“Anti-Mexicanism is a form of nativism practiced by colonialists and their inheritors.” Juan Gómez-Quiñones

Last month, the Mexican people on both sides of la frontera and our allies lost a brilliant scholar, activist and poet with the passing of Juan Gómez-Quiñones, or JGQ, as people often called him. It was one of the saddest days of my life.

We lost one of the greatest intellectuals not only in the Americas but also the world. The fact that JGQ was born a Mexican in el sur (Parral, Chihuahua, Mexico) and died a proud Mexican/Chicano in el norte (Los Angeles, Calif.) in a time when the Mexican continues to be otherized, marginalized and pejoratized serves as a grim reminder of this great loss for la raza.

For more than 50 years, from graduate student to full professor at the University of California, Los Angeles, department of history, JGQ dedicated his life to uplifting the people of the sun through his superior scholarship, dedicated mentorship, political actions and eloquent words. While his contributions are many, for the sake of space, I’ll list only a few. He:

  • wrote classic books and articles on Chicana/o history, labor, politics and culture;
  • helped establish the theoretical foundations of Chicana and Chicano studies, along with the living legend Rodolfo “Rudy” Acuña, whom JGQ fondly admired;
  • taught and mentored thousands of students who became leaders in their own right;
  • supported and participated in countless political actions for social, economic and racial justice;
  • was lead co-author of El Plan de Santa Bárbara: A Chicano Plan for Higher Education;
  • co-founded UCLA’s Chicano Studies Research Center (CSRC);
  • co-founded CSRC’s Aztlán: A Journal of Chicano Studies;
  • was a National Association of Chicana and Chicano Studies Scholar Recipient; and
  • wrote eloquent prose — something that escapes most academics.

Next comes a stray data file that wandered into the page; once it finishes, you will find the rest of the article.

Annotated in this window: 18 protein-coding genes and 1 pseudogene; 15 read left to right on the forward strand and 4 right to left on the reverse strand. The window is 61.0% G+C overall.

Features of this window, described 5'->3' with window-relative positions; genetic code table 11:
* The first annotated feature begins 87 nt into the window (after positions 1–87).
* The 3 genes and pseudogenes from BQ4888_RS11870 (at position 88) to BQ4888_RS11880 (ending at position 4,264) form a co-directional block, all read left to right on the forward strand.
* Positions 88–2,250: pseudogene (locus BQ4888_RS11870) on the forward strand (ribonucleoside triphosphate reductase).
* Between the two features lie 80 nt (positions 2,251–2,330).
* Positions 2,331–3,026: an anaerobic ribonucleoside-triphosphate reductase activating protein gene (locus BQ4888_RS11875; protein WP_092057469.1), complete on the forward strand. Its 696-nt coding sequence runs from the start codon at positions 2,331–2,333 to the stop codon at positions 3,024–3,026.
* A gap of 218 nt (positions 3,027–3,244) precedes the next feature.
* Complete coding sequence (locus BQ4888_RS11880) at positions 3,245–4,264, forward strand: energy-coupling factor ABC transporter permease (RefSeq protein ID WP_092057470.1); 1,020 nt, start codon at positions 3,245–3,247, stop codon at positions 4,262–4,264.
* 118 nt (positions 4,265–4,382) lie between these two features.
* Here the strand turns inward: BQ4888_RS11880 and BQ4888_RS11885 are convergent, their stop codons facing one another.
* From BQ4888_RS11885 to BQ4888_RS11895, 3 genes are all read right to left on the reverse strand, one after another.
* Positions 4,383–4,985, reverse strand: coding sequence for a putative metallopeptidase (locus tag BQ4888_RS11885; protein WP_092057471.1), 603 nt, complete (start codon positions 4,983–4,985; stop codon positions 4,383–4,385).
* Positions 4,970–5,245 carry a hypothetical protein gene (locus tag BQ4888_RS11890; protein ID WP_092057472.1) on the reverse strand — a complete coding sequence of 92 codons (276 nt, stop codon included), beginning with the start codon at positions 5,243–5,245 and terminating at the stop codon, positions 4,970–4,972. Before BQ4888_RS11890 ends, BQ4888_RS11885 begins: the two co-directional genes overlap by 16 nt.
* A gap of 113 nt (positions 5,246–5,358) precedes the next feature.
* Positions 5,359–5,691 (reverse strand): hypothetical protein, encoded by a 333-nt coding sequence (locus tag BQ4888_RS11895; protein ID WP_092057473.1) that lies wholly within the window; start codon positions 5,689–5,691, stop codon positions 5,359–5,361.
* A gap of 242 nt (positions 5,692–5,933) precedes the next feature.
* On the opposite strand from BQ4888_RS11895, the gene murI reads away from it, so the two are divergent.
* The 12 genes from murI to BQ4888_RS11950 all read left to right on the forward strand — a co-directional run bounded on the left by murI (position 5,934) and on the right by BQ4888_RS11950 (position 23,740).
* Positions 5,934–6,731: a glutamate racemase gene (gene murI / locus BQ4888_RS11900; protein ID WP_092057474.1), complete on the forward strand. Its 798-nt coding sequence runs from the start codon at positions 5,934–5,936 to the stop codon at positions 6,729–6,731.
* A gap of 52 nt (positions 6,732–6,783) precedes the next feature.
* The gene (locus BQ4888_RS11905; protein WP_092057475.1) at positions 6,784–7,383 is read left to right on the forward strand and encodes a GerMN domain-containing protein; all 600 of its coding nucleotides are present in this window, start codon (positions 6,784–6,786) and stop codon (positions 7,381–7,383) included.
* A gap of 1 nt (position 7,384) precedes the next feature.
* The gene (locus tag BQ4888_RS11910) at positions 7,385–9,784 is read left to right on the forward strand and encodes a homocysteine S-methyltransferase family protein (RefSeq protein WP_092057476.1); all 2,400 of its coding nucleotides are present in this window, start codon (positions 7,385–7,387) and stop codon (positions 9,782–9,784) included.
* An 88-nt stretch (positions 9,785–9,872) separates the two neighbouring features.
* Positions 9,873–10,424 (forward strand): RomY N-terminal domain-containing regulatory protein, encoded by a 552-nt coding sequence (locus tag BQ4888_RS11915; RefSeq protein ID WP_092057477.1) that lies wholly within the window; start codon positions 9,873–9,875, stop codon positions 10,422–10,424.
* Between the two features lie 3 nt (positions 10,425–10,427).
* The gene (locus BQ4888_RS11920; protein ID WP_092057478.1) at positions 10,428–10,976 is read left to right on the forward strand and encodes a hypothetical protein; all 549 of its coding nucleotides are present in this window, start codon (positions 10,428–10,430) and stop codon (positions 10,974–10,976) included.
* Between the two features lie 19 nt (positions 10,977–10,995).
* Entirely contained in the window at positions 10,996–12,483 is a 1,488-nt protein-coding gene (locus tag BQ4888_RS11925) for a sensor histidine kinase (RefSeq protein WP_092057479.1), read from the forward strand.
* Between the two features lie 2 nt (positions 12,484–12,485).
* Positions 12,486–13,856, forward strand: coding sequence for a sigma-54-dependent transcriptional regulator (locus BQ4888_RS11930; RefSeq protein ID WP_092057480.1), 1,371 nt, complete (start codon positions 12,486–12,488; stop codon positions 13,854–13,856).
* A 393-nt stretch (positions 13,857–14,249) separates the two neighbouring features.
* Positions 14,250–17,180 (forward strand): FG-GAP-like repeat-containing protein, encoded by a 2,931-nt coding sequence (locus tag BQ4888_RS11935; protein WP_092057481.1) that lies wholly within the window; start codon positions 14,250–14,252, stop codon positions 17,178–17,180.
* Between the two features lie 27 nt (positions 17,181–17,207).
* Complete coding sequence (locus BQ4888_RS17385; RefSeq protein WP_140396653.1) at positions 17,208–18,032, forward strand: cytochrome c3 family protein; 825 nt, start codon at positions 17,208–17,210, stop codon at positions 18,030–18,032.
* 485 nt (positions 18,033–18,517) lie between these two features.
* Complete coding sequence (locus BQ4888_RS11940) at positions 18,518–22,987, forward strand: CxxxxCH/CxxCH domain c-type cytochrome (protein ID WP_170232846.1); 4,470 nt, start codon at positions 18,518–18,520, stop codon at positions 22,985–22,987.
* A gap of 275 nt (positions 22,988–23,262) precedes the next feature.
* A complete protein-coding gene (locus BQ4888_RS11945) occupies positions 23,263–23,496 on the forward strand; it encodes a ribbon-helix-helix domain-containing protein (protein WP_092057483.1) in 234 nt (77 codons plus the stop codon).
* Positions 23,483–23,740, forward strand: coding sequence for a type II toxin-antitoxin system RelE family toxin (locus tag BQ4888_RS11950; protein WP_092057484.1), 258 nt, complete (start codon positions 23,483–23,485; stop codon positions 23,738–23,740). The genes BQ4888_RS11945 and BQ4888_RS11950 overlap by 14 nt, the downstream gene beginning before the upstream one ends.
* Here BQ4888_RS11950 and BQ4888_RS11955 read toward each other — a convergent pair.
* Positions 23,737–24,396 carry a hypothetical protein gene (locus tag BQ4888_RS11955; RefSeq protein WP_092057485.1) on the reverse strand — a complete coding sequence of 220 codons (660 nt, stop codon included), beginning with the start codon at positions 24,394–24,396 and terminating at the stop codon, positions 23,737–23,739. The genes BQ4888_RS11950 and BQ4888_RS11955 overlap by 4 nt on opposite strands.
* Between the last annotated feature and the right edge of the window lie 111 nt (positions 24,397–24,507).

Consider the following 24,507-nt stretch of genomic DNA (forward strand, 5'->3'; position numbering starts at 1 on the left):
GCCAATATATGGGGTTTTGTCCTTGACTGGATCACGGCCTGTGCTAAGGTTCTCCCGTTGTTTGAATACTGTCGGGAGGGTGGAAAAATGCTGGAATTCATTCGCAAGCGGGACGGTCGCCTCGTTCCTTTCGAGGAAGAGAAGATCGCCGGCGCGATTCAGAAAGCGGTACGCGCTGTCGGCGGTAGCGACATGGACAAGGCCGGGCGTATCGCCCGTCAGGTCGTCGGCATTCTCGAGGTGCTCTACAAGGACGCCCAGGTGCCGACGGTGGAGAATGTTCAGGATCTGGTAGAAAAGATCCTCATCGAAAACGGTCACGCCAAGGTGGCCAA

Did I mention that he also wrote beautiful poetry?

My father’s land / is crossed / ribbon like / by stone fences / the wither in the sun / White stones that glisten in the sun, / Stones that ballast a sea of brown hills. / My father whip laid them, / My mother’s tribe fed them.

As in the case of another brilliant Mexican in el norte, Gloria Anzaldua, JGQ provided us with a powerful voice against a racist American system that has attempted (and failed) to erase our history. He took the ashes of our history, once burned by the European colonists and their inheritors, and created scholarly books, peer-reviewed articles, essays and eloquent poems in elite spaces limited to the best and the brightest Western civilization has to offer. He has done so, and has continued to do so, through his publications, speeches and memories without succumbing to fear or forgetting where he came from.

A Shared and Proud History

I first met JGQ in 1985, when I enrolled at UCLA as a freshman majoring in mathematics from East Los Angeles — a place where JGQ also hails from. I must say that I was originally shocked to see a Chicano professor at an elite university. Since most of my K-12 teachers were white, I never knew that Chicana/o professors even existed. I was equally shocked when he assigned us books written by brown scholars. Many moons later, I’m following the example of the great Chicana and Chicano authors that I once read in JGQ’s classes, especially his fine works.